JD 350C TRANNY QUESTION

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Pbrogdo
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JD 350C TRANNY QUESTION

Post by Pbrogdo » Mon Sep 17, 2018 7:48 pm

Hello all,
I am working on an old 350C dozer that had an issue with the tranny. The under carriage is pretty much worn out however was still running and performing. It was being used to pick rocks out of the ground for a final grade when all of a sudden it POPPED and quit motivating in either direction. Whenever the clutch is released it makes a whirring noise similar to what sounds like two broken ends of a shaft spinning against each other. I am assuming either the input shaft or the output shaft broke but I'm not sure. I have also been told it could be a coupler. I have been a mechanic for almost 40 years but none of those were on heavy equipment so I am at a loss here. I pulled the rear tank/seat as an assembly and am prepared to pull the engine but I read somewhere that to get the tranny out I have to go at it from the rear. I've also read from others that they pulled the engine and got at it from that direction. When I removed the rear assembly I noticed that the "bell housing" had a gap between itself and the tranny. I found NUMEROUS broken/missing bolts which have allowed the tractor to open up which in my mind caused the shaft to "flex" under operation which would also seem to greatly increase the chance for breaking a shaft. The tracks and slides are literally worn almost in half so I can only imagine how difficult it will be to separate the tracks not to mention I don't have ANY track tools to pull a pin with. I have been postponing this work for a year now but the time has come that it has to be done.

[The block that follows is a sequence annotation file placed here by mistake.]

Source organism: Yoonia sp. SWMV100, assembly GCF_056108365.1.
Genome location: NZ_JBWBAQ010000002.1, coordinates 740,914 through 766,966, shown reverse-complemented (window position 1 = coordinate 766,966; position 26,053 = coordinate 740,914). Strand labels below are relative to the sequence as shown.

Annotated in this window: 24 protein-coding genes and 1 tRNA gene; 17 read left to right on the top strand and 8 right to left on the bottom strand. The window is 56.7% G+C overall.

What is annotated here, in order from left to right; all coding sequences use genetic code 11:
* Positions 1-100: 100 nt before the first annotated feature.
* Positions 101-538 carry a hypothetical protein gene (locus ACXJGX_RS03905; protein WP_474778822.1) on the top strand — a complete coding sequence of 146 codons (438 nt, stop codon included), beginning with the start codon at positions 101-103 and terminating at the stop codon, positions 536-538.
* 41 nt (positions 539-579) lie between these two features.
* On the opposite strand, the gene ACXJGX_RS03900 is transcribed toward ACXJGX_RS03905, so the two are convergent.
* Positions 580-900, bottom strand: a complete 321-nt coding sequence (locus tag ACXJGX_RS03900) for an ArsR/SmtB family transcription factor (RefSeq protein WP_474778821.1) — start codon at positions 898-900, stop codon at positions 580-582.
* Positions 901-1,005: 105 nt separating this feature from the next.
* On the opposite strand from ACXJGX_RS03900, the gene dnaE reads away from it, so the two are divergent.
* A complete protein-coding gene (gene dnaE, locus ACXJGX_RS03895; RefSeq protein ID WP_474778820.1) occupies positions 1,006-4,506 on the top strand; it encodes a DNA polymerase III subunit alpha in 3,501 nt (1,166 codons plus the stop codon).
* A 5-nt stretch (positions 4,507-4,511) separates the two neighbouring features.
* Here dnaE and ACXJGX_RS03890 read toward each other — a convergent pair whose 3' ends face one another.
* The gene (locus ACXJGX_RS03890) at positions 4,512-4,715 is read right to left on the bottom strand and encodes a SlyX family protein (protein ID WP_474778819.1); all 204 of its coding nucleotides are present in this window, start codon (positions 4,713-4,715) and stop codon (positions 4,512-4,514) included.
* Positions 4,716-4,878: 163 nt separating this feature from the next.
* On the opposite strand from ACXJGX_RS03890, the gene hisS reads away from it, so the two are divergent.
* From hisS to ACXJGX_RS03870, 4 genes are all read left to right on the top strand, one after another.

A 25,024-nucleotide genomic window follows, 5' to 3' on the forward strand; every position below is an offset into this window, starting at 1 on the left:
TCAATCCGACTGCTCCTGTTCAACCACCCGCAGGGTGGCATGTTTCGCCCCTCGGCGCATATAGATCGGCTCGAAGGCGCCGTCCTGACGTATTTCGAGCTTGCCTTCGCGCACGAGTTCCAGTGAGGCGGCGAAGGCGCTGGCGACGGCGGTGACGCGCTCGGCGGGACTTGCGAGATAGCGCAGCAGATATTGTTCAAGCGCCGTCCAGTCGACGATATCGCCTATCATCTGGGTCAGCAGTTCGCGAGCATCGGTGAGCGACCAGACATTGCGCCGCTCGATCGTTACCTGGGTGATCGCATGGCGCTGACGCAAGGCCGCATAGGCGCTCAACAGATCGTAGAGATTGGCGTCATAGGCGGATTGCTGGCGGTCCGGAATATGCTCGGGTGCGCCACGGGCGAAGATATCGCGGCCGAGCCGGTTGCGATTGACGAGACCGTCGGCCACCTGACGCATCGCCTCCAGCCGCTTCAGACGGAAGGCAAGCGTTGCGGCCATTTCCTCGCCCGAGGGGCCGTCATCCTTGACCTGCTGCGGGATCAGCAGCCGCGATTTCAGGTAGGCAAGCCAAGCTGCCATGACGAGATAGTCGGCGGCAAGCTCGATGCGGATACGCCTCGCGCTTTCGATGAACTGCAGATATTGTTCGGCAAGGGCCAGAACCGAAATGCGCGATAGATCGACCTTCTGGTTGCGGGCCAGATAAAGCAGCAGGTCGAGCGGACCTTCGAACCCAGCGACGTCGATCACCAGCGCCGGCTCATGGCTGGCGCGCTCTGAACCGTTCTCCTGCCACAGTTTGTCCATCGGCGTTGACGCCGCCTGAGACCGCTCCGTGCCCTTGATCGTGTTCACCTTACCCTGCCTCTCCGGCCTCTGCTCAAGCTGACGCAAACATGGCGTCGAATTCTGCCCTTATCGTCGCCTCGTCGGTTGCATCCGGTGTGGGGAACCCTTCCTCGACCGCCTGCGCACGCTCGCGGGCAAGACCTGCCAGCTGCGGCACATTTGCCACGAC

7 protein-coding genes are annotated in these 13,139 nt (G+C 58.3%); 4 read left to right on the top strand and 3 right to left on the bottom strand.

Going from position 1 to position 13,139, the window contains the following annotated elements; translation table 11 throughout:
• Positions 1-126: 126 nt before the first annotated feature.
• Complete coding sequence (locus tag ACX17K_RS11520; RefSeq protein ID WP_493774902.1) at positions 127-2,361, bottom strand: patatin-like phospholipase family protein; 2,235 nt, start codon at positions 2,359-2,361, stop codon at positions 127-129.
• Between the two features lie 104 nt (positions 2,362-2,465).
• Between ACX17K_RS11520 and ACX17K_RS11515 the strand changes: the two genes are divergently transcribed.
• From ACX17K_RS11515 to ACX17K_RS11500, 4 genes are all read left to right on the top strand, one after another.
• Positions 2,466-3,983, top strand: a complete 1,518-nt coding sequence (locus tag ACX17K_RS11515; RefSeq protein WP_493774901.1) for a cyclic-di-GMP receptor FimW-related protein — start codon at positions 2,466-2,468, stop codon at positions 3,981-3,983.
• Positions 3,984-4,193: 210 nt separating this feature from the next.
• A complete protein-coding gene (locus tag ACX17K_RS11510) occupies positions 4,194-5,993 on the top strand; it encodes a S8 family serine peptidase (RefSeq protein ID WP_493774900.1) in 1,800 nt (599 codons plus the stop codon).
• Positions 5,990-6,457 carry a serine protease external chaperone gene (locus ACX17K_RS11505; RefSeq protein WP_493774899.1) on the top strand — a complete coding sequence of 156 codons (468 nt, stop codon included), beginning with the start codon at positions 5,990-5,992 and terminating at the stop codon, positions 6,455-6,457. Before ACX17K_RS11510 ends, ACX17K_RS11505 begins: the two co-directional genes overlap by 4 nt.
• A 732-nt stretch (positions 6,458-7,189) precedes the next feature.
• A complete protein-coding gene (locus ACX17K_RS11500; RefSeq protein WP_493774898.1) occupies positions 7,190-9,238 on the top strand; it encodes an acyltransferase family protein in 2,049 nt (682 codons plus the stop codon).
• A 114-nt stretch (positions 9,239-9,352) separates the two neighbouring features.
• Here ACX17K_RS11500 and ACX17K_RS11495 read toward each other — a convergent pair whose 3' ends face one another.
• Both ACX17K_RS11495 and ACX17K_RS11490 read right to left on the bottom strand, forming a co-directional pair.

I am wide open for suggestions and will read every comment. I'm also working without a manual due to them costing $150. So far it seems pretty straight forward and I really haven't run into anything that I haven't been able to figure out other than which end to start at.
Perry/Twisted Grip
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gregjo1948
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Re: JD 350C TRANNY QUESTION

Post by gregjo1948 » Tue Sep 18, 2018 4:17 am

I'm going to assume there is a reverser on this machine. It sounds like the coupler between the reverser and the trans. has stripped it's spline. I'd start at the front of the machine and remove drive train until you get the reverser out. You'll be able to see the coupler and the damage to the reverser output shaft and the trans. input shaft. If you're lucky, the trans. shaft will be OK so you don't have to remove it also. Lavoy can fix you up with the coupler and shaft from the reverser. When these machines start separating between the housings, it miss aligns the shafts and the coupler causing it to strip the splines. BTW; you should post 350 and later model machines in the "late model" forum next time.
JD 350B diesel w/rops & 6way blade, Case 580B Loader/backhoe, Farmall 504 highcrop, International 404 utility, International 284 diesel w/belly mower, 1972 Ford F600 dump truck, Galion 3-5 roller

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Stan Disbrow
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Re: JD 350C TRANNY QUESTION

Post by Stan Disbrow » Tue Sep 18, 2018 4:39 am

Hi,